Seminar Series Highlights Rare Abundance of Old Norse Scholars at Notre Dame
The Norse god Óðinn, from a 1760 Icelandic paper manuscript (Copenhagen, Danish Royal Library, MS NKS 1867 4º, f. 94r)
In Spring 2017 Richard Cole, postdoctoral research fellow in the Department of English, launched a semester-long series of talks generously supported by the Medieval Institute, the Nanovic Centre for European Studies, ND Research, and the Department of English. Entitled "Maríulestir," Old Norse for "the lectures of Mary," the workshop-style seminars featured invited speakers who lectured on topics ranging from social expectations to romance and hagiography as represented in Icelandic Family sagas, skaldic verse, and folkloric sources.
When he realized the remarkable confluence of talented Old Norse scholars at Notre Dame, Cole was inspired to start the series: "More or less as soon as I arrived, when I started to count up the number of Scandinavianists here, I realized we've got ourselves one of the largest concentrations of accomplished and budding Old Norse scholars in America. All it needed was something to pull it all together." In addition to Cole himself, this group includes scholars such as Chris Abram, Amy Mulligan, Tim Machan, and Ann-Marie Long and graduate students Maj-Britt Frenze, Mae Kilker, and Marjorie Housley.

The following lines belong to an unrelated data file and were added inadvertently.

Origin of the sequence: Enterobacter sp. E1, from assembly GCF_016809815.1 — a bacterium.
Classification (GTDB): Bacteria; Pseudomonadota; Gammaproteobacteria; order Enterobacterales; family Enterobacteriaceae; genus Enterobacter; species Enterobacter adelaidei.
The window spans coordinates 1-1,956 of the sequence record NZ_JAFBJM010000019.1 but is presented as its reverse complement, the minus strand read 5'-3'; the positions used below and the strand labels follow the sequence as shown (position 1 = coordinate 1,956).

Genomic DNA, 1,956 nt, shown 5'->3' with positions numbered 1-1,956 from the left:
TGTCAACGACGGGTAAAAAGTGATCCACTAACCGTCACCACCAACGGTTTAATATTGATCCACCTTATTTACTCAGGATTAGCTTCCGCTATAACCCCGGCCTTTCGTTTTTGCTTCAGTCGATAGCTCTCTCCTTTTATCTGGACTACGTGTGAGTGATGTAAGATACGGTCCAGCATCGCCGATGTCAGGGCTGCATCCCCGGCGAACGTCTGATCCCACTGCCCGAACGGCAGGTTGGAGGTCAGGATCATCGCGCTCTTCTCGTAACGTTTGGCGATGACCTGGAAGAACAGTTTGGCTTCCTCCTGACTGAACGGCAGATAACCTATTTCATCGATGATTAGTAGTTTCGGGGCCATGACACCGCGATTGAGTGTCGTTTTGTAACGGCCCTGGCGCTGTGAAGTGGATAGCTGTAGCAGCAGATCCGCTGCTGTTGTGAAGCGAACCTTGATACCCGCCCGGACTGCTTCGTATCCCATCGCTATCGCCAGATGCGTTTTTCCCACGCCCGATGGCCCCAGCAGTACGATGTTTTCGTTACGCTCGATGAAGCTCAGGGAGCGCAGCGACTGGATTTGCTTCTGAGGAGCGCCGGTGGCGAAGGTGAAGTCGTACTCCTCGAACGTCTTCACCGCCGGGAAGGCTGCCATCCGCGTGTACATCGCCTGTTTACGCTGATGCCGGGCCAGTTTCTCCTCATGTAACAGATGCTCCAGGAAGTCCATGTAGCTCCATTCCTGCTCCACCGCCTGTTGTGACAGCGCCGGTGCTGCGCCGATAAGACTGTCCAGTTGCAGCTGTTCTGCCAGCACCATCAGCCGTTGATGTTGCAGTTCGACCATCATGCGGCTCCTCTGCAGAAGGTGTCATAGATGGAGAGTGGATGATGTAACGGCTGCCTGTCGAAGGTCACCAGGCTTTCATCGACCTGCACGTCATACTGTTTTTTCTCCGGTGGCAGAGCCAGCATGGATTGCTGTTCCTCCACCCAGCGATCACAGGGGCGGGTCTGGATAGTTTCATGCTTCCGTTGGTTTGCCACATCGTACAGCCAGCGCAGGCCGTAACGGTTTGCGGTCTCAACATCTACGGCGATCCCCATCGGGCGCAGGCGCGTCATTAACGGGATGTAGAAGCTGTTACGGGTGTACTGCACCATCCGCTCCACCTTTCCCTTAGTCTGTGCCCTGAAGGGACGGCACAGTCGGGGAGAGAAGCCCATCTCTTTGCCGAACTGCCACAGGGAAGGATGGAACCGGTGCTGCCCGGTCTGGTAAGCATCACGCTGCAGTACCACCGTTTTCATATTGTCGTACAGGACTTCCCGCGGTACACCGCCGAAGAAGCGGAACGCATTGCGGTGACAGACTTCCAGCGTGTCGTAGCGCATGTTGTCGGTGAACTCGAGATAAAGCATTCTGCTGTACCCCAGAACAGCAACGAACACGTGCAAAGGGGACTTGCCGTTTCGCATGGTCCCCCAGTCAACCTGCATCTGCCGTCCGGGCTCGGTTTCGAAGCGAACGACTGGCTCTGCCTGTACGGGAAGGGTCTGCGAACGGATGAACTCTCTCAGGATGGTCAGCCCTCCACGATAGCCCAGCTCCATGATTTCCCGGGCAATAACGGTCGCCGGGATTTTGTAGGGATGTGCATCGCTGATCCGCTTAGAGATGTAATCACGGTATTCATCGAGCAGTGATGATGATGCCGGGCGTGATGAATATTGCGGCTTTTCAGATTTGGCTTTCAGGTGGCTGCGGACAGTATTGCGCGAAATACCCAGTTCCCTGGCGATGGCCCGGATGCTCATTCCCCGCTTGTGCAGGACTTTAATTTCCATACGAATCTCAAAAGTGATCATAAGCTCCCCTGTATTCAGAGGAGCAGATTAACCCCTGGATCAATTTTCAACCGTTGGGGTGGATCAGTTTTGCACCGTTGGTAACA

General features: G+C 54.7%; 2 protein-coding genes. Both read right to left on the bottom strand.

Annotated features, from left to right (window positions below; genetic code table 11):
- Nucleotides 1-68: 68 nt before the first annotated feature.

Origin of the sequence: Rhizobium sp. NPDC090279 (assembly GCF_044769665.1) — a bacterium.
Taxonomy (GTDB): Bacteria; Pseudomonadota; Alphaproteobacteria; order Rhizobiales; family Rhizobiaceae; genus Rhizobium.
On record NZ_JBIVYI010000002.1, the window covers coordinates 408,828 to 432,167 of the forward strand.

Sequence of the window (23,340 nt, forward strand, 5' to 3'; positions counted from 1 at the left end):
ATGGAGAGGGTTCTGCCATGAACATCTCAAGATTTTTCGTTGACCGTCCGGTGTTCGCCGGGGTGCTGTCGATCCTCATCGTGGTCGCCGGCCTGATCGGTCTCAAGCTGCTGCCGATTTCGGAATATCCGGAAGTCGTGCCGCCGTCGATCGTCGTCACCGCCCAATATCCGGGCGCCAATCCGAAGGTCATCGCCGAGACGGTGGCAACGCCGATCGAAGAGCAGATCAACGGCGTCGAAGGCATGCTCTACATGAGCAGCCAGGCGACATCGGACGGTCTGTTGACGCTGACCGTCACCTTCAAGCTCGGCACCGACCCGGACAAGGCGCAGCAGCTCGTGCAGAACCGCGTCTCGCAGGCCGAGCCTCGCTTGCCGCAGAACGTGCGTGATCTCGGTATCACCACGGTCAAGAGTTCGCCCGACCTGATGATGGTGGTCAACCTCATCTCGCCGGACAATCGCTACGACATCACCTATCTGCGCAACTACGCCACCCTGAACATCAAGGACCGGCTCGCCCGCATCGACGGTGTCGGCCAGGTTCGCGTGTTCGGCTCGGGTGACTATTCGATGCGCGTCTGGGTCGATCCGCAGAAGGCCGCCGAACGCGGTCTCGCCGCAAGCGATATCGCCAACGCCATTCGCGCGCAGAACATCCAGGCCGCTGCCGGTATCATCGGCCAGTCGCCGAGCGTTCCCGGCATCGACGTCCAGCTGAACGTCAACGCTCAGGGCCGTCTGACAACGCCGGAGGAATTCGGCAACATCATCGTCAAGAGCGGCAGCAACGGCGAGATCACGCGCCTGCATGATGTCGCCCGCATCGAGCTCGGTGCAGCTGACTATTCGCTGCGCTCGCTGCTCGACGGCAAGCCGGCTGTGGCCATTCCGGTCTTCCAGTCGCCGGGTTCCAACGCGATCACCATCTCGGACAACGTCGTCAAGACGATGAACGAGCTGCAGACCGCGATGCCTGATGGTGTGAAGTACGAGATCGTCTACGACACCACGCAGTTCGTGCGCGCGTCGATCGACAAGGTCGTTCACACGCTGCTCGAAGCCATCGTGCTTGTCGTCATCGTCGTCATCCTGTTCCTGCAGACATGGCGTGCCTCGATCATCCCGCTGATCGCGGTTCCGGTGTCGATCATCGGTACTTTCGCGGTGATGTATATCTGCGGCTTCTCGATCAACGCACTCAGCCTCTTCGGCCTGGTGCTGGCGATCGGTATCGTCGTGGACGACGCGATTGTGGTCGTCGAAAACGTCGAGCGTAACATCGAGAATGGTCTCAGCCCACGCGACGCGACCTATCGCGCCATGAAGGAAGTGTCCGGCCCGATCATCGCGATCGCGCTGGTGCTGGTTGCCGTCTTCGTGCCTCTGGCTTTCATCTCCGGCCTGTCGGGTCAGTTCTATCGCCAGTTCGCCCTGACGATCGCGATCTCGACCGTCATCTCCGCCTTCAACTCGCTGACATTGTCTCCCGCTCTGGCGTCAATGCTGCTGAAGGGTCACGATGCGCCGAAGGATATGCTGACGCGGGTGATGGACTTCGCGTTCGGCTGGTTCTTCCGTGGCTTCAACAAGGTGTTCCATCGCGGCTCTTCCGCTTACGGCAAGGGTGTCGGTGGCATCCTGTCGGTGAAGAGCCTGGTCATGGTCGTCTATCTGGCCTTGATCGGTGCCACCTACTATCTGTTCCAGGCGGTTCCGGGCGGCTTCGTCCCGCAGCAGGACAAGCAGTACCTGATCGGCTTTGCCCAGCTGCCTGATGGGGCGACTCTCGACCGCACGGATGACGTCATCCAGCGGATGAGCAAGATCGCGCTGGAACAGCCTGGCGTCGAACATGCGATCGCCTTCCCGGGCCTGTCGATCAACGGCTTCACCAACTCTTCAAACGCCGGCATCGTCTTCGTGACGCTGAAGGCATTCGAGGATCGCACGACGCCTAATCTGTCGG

He had a clear vision for the series as a whole as well: "I wanted it to be a mixture of Notre Dame people—early-career researchers, senior faculty, and graduate students—to help foster a sense of community amongst Old Norse scholars here. Doing so will help us both heighten the international and regional profile of Old Norse at Notre Dame as well as help our local community to recognize and capitalize on our own strengths." Speakers included local faculty, post-docs, and graduate students as well as those from farther afield, including distinguished scholars Heather O'Donoghue (Oxford), Kirsten Wolf (U of Wisconsin-Madison), and Merrill Kaplan (Ohio State).
Cole received his B.A. and M.A. from University College London's prestigious department of Scandinavian Studies and his Ph.D. from Harvard University in 2015. Upon arriving at Notre Dame in fall 2016, he began a two-year appointment to produce a new edition and English translation of the entire Old Norse-Icelandic sermon corpus as containted in the Old Icelandic Homily Book and the Old Norwegian Homily Book; the endeavor itself is an extension of a long-term research project on Old Norse and pre-Christian culture headed by Chris Abram, Associate Professor of English at Notre Dame, and funded by a Notre Dame Faculty Research Support Grant. Dr. Stephen Pelle at at Dictionary of Old English at the University of Toronto is also a close collaborator on the edition and translation project.
To read more about this series, see the listings on the Medieval Institute newsfeed.